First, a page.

Perhaps the best Talent Acquisition Conference of 2013 happened in Boston last week and guess what? It had absolutely nothing to do with recruiting . . . or did it? The conference was Inbound 2013, which is hosted by Inbound Marketing Automation software company, Hubspot. The attendees were mostly marketing professionals or creative agencies that make up the overall Hubspot ecosystem, and while a portion of the conference is decidedly directed towards the tactical and functional needs of these two audiences, it is actually much more of a cultural development event. An observation I noted in a tweet the evening we arrived in Boston, and was almost immediately confirmed by Hubspot CEO, Brian Halligan.
@JoelCapperella @dharmesh Glad y'all could make...I agree -- its more like a movement than a user conference.
— Brian Halligan (@bhalligan) August 20, 2013
You see, the culture of Inbound delivers what Hubspot calls ‘delightion.’ This essentially means that the experience a person has with a company should be delighting, and delighting in a way that is selfless. That is what the company offers in the experience alone, and seeks no other motive other than merely providing something of value to the individual. While the ‘delighting’ may ultimately lead to an opportunity to serve that individual, the Inbound exercise is one in which such an outcome is completely secondary. Engaging and providing value is the sole objective.
The cultural movement is built upon the tools that have ushered in the dawn of a new communication age; all social and all mobile nearly all the time. Keynote speaker and marketing mastermind Seth Godin placed the availability and communication shift in stark perspective. The two key elements, Godin opines, of not just leveraging these new tools of communication to drive business but for leading the way in which these tools should be put to use for the betterment of all mankind (yeah it is that heavy), is to pay close attention to two key ingredients: Art and generosity.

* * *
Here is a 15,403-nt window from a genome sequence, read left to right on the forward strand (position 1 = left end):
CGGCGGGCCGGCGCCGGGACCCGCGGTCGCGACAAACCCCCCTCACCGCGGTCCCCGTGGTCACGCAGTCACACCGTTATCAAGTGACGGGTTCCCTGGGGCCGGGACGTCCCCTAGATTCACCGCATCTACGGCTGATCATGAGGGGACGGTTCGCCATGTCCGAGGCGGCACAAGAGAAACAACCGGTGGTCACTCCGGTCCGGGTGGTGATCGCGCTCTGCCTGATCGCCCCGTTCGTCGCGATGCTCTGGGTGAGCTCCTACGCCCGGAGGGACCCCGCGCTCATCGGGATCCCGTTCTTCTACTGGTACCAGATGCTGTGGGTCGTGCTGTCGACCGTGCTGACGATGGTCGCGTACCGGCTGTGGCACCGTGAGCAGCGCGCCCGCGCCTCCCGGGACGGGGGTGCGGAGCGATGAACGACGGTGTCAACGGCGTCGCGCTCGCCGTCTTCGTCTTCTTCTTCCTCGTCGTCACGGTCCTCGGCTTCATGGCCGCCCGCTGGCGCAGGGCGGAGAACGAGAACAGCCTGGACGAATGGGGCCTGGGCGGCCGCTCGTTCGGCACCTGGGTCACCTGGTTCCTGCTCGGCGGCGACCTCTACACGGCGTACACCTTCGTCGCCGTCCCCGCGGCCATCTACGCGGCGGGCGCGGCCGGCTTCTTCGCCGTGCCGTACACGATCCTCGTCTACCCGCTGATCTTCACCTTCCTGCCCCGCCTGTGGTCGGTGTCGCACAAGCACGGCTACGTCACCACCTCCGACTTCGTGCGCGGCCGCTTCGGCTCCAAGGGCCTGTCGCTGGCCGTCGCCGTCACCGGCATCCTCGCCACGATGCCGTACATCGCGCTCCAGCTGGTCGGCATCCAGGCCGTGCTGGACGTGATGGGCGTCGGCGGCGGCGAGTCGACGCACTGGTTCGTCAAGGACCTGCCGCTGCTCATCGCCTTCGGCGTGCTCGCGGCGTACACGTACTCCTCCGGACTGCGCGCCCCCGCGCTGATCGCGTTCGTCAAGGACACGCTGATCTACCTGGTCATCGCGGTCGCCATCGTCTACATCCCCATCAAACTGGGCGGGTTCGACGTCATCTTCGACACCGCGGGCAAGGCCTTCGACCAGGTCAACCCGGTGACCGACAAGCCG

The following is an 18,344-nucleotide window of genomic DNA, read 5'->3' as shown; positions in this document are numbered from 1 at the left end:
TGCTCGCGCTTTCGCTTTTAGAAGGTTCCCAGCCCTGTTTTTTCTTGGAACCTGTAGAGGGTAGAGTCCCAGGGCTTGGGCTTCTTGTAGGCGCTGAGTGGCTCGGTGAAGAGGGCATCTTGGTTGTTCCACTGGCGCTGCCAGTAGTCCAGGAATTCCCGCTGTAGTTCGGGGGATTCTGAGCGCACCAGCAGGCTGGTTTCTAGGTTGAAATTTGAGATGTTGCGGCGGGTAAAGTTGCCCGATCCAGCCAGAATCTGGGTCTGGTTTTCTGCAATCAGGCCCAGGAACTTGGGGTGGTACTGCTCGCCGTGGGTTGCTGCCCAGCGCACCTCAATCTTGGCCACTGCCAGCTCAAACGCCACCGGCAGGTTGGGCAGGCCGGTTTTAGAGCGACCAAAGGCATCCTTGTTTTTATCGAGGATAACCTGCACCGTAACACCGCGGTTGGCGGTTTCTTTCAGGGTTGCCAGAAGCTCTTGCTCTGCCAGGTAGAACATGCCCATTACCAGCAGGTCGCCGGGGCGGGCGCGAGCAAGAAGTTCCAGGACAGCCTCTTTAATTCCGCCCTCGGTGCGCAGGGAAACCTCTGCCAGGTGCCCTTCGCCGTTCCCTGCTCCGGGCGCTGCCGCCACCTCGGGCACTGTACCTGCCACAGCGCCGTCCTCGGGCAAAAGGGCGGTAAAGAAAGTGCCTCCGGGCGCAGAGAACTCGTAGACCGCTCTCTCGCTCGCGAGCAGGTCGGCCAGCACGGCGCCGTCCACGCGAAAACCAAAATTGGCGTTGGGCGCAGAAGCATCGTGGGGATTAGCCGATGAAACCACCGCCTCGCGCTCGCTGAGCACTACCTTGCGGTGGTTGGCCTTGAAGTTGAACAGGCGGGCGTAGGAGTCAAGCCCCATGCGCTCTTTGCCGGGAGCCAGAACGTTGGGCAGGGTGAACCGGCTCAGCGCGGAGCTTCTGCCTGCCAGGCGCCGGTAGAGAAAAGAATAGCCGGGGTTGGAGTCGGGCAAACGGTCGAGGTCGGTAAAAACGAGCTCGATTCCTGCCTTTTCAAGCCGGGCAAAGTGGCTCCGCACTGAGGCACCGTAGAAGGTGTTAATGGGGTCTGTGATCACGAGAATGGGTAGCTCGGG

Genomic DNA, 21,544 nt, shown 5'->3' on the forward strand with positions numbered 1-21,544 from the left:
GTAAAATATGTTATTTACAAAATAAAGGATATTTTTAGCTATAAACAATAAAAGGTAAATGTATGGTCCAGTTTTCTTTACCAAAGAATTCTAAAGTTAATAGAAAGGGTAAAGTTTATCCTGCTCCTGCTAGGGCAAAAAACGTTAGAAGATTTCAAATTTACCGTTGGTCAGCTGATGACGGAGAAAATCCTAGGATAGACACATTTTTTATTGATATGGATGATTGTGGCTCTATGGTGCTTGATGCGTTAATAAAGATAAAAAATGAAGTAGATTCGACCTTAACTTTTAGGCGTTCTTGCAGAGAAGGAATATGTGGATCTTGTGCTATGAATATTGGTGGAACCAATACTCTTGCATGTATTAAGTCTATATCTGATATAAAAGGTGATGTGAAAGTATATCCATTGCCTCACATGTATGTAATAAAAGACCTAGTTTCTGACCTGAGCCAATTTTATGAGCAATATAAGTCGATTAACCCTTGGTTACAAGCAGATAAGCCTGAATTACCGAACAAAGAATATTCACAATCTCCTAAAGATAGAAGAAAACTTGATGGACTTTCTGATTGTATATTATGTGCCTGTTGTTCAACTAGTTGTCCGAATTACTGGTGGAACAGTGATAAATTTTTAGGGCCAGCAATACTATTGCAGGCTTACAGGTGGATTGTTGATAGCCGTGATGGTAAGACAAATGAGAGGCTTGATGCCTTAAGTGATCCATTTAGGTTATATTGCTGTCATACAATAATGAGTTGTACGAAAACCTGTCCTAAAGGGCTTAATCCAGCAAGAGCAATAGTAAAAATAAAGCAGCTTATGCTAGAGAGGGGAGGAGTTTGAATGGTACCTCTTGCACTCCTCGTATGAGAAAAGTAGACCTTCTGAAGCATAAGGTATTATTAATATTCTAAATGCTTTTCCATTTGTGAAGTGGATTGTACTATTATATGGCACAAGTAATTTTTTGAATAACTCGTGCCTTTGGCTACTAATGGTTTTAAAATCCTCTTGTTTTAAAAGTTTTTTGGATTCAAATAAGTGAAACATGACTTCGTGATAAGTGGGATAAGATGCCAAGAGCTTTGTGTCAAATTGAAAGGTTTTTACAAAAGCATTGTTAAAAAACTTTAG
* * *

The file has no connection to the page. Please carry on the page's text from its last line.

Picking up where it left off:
As talent acquisition professionals, we have a choice over how we view the community of talented individuals that posses specific skill sets that are currently in demand. Inbound 2013 made it clear that the choice must be made to help the individual see the possibilities that lay ahead of them based upon their unique attributes. To see their possibility not just from the actual, physical or technical skills they posses, but the possibilities represented by the very essence of who they are as individuals. More importantly, how they as individuals contribute to the mission that is advanced through the fruit of their work. It is a revolutionary moment that allows the individual to find creativity in what they do and to consciously give away the gifts they posses, trusting that relinquishing them will result in benefits that they may not initially be able to identify. There are benefits beyond the compensation gained by working, advancing the good of those directly and indirectly affected by the work.
Inbound is a cultural phenomenon. As far as talent acquisition goes, Inbound will transform it forever. Employment brand, talent community development, employee engagement, and company culture will all be molded by the new way of communication.
The most important Talent Acquisition Conference of 2013 was Inbound 2013, and it was about far more than recruiting. It was about helping every individual find the creative value in what their skills allow them to do, and in insisting that the employers that leverage these abilities are interested in more than just a ‘human resource.’ Edifying the individual, helping them identify their possibilities, providing them with the information that will help them realize their aspirations, and matching demand to these aspirations is the way of Inbound talent acquisition. It is the way in which the successful companies of today and the future will build their fortunes; fortunes that will be the result of the generosity to the very talent that makes the fortunes possible.